Suspension of temporarily wrongful trading provisions
The government is expected to suspend temporarily wrongful trading provisions from 1 March 2020 until 1 June 2020. Presumably, this means that additional debts incurred by a company during that period would not form part of any award against the directors for wrongful trading. However, the directors could still (separately) be sued for breach of duty.
A number of high-profile brands in the leisure and hospitality sectors have entered into a formal insolvency process due to the COVID-19 crisis and more will follow over the coming months. Although failure rates among franchises are typically much lower than among non-franchised businesses, franchising will not be immune from this trend.
The government's announcement is thus good news for any business which is coming under pressure from its creditors, including franchisors and suppliers and their franchisees and distributors.
However, on the basis that the number of potential insolvencies will be greater among franchisees and distributors, franchisors and suppliers should consider how best to mitigate the risk of widespread failure within their networks. Part of the solution is to work closely with franchisees and distributors to try and preserve these relationships – and many are already doing this. However, this article considers the legal mechanisms of which a franchisor or supplier may need to avail itself at a later stage.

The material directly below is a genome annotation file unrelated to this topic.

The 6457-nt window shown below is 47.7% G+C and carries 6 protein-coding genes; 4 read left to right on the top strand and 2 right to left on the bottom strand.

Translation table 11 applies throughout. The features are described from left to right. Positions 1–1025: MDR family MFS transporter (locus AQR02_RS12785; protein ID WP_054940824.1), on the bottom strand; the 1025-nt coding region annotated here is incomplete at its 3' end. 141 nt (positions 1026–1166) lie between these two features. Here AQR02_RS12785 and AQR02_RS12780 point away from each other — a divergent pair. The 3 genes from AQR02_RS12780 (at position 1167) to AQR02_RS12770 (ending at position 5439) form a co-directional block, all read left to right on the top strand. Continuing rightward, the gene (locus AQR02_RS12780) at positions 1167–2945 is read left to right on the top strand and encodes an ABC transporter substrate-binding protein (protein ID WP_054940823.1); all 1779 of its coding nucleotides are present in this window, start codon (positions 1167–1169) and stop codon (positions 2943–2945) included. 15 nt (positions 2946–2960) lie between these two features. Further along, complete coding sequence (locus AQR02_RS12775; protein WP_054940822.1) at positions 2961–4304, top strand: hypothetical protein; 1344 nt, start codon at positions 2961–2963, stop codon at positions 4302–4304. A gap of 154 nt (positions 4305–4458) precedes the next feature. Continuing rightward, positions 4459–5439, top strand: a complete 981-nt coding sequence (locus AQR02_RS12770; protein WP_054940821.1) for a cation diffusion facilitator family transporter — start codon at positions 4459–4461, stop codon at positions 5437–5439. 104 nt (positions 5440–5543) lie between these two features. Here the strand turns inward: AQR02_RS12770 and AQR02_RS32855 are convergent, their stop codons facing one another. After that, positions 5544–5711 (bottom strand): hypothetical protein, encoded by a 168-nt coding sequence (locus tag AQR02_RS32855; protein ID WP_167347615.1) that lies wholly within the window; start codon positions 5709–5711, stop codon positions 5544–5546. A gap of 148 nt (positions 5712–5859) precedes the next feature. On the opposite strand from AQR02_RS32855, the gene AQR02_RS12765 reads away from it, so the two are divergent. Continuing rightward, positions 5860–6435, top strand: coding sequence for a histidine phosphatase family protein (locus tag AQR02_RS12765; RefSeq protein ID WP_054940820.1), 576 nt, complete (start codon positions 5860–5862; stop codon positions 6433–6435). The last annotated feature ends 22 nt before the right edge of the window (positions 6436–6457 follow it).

Terminating the right to terminate
Most franchise agreements and supply contracts contain either an automatic termination clause or a right to terminate on notice once a franchisee or distributor enters into formal insolvency (eg, administration, liquidation or a creditors' voluntary administration). It seems likely that the government will legislate to prohibit the enforcement of these termination clauses.